“U.K. earthquakes and John Milne's contributions to the science” Dr Ian Stimpson, FGS On Wednesday, the 20th March, Dr Ian Stimpson FGS, of the School of Physical & Geographical Sciences, Keele University. talked to an audience of 36 members and guests.
Ian last visited us two years ago, just after the disastrous earthquakes in Japan and New Zealand, when he gave us a splendid lecture on them in lieu of a talk on UK quakes. This talk is an updated version of the one we missed.
The first part of Ian’s talk focussed on John Milne, a geologist who could reasonably be described as “The Father of Seismology” because his legacy is so huge. In spite of this, he is comparatively unrecognised. This year is the centenary of his death.
John Milne was raised in Rochdale, read Natural Sciences at Kings College, London (Precursor of the Royal School of Mines) and then Mineralogy at the University of Freiberg in Germany, before surveying for coal in Newfoundland. He then took up a post as Professor of Geology and Mining at Imperial College, Tokyo. Typically, being of an adventurous nature, during 1875-76, he went there the difficult way, overland, making geological notes along the way! The earthquake which occurred on his first night in Japan triggered his lifelong interest in them. By 1889 he was a Fellow of the Royal Society, a considerable achievement for a geologist.
During this period in the 1880s there was a transition from a belief in the supernatural origins of earthquakes to a scientific one and in 1893 at the Koto convention, it was mooted for the first time that faults caused earthquakes rather than being the results of them.
In the late 1800s there was no accurate recorder of seismic vibration before Milne and Gray developed the Milne-Gray seismograph which measured the three components (north-south, east-west and up-down). His invention was not confined to geology, he developed a vibration detector for steam engines which facilitated the improvement of the track.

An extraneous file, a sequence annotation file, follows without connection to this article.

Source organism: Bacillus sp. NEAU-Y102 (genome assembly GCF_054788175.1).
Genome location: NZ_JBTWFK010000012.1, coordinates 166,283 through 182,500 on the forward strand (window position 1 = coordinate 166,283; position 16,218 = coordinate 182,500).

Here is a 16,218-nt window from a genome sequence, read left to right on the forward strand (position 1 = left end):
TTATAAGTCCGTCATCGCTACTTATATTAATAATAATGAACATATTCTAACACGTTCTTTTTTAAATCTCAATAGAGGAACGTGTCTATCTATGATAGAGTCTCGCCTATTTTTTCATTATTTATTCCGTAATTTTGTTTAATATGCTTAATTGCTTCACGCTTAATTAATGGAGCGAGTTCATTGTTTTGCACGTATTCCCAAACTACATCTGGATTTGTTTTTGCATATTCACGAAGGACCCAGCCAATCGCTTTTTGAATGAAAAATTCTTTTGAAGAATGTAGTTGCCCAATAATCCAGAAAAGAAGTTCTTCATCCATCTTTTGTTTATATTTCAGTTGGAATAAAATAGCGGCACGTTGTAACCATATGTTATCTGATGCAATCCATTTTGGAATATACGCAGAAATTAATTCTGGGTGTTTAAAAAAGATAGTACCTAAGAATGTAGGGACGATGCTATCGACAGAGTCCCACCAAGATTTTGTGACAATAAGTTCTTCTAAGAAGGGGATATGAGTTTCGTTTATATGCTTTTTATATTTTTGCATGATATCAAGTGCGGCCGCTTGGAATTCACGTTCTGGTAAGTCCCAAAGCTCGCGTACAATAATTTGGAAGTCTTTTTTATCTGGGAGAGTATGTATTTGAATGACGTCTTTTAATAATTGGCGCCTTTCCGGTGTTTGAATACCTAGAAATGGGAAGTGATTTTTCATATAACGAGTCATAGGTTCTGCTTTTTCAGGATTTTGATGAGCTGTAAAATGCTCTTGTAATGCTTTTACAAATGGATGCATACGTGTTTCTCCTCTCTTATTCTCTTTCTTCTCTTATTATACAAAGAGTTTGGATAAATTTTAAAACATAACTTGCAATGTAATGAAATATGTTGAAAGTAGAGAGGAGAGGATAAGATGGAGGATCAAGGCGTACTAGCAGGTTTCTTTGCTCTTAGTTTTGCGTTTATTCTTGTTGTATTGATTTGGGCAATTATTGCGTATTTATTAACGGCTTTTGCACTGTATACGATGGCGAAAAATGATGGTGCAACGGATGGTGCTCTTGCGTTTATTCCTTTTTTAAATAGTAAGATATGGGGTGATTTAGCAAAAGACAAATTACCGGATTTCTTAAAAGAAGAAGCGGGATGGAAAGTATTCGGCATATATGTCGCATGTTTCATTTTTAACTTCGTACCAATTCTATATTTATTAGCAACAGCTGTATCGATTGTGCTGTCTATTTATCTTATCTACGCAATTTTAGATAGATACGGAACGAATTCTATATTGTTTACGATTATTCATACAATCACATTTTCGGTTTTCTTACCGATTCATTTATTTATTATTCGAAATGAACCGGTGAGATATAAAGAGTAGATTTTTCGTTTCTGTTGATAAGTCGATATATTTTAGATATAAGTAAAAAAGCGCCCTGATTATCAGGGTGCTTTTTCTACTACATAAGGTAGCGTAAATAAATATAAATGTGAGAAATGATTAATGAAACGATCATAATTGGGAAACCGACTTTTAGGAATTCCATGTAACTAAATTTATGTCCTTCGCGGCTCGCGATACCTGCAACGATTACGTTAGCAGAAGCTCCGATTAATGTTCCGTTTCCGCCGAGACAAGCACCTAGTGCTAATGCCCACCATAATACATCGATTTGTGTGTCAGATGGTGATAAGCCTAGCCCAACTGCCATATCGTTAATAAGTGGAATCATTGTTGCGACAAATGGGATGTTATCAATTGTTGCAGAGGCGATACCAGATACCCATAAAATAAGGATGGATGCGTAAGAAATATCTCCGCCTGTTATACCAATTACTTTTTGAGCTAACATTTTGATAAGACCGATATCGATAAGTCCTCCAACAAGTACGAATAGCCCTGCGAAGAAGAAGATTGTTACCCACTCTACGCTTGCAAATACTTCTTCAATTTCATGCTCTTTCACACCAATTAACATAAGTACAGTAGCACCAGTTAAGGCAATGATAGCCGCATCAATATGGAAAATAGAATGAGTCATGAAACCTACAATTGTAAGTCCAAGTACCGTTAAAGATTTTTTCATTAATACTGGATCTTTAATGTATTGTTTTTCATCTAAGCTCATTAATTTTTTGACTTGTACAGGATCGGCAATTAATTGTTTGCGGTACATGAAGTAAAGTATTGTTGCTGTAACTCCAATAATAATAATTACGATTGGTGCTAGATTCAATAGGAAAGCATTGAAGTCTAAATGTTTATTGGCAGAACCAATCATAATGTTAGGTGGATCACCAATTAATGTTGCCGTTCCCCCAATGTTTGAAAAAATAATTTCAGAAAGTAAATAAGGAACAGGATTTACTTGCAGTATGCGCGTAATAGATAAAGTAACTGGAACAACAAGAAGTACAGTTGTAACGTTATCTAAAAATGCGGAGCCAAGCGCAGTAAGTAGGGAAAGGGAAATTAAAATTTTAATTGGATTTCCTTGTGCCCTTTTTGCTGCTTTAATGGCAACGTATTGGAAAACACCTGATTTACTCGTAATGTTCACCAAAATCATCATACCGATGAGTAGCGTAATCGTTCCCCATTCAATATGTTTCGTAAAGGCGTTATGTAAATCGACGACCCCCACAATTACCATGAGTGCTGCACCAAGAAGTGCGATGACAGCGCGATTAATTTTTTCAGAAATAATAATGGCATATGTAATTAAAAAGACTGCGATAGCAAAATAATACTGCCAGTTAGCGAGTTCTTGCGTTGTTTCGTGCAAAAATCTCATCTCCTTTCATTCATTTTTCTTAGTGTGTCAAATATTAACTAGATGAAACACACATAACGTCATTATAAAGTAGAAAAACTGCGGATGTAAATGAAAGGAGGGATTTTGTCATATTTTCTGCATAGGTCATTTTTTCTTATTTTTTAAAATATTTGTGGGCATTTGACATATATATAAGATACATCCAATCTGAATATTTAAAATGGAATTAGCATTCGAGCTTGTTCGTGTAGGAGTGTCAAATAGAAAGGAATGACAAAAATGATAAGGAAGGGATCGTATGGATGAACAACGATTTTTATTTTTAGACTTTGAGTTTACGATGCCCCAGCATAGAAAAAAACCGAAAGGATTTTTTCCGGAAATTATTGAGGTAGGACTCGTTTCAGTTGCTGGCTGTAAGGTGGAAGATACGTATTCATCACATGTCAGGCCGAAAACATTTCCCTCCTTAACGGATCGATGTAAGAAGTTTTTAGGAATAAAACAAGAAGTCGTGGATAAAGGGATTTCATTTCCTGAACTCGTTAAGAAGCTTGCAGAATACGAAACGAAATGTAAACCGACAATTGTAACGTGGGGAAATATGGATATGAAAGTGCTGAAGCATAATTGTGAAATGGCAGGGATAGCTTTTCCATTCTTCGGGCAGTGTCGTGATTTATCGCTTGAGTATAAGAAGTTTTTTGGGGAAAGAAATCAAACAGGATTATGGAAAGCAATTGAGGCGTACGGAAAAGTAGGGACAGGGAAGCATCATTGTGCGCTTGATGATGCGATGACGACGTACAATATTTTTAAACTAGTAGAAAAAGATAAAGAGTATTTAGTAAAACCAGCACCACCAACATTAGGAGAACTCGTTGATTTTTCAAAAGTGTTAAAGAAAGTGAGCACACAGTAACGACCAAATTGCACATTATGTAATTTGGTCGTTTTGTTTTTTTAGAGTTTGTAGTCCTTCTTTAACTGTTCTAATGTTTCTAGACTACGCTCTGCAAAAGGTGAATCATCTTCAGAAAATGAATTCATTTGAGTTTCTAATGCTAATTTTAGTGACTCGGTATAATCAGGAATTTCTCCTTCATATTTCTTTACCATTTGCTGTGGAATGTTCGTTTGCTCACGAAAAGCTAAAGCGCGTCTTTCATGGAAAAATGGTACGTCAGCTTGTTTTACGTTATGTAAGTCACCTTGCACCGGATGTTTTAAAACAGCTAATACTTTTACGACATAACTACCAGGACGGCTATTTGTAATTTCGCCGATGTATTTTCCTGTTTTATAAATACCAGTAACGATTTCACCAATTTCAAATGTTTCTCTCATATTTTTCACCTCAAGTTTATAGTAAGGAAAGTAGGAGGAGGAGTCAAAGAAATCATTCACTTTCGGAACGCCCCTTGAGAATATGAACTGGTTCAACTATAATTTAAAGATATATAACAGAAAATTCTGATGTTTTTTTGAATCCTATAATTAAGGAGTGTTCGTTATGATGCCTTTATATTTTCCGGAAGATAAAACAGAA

In 1895 when his home and laboratory burnt down he ended his 20 year stay in Japan, came back and set up home with his Japanese wife at Shide on the Isle of Wight. By 1908 the Milne-Shaw seismograph was the standard instrument for a worldwide network reporting back to him at his home, establishing the foundation of modern earthquake research, a remarkable achievement as he was in receipt of no government money.
His published log of recorded earthquakes clearly maps out what we came to understood as plate boundaries some 50 years later.
He died of Bright’s disease in 1913 at the young age of 62.
The scale of magnitude of earthquakes is based on the log of the size of the biggest displacement in the seismic trace, so from one step in magnitude to another is the equivalent of an increase of 32 times the amount of energy released. Shocks go from M 9.5 as the largest, recorded in Chile, to minus 5, when you break your pencil.
Most quakes are related to plate boundaries, but intraplate quakes occur, as in the UK. The risk is small here, but we are subject to magnitude 5 quakes and most of us remember one or two local “bumps”, including the Bishops Castle one in 1990, of magnitude 5.1. Strangely, we have more M 5 quakes than M 4 ones.
The UK is subject to compression leading to movement on ancient faults. Some small shallow quakes are related to coal extraction, when the stronger sandstones which separate the coal seams break; but larger quakes tend to be triggered at depth leading to only minor damage.
The distribution of earthquakes in the UK is problematic, being concentrated along the west coast, plus the Welsh borders, with the odd small patch round Dover. Very strangely, Ireland (North and South) has almost no quakes. We get on average one M 5-6 earthquake every 8 years. Fracking leads to shocks of about M -1 to M -2, of which we get about 23 every year.
Central within the UK there is a stable, roughly triangular, Midland Craton, within a complex patchwork of ancient terranes, all separated by faults along which movements can occur when intraplate pressure builds up. The overall distribution is however difficult to explain and some geologists invoke a “Hot Mantle Anomaly” to explain the larger deeper quakes which originate some 20 km down.
Colin Humphrey wound up the meeting by thanking Ian for a remarkably interesting talk and making the point that we should see our way to commemorating the life of John Milne, considering the huge legacy we have inherited from him.
At the indoor meeting, on the 17th April, Duncan Hawley will be giving a talk on “Early Geological Maps”.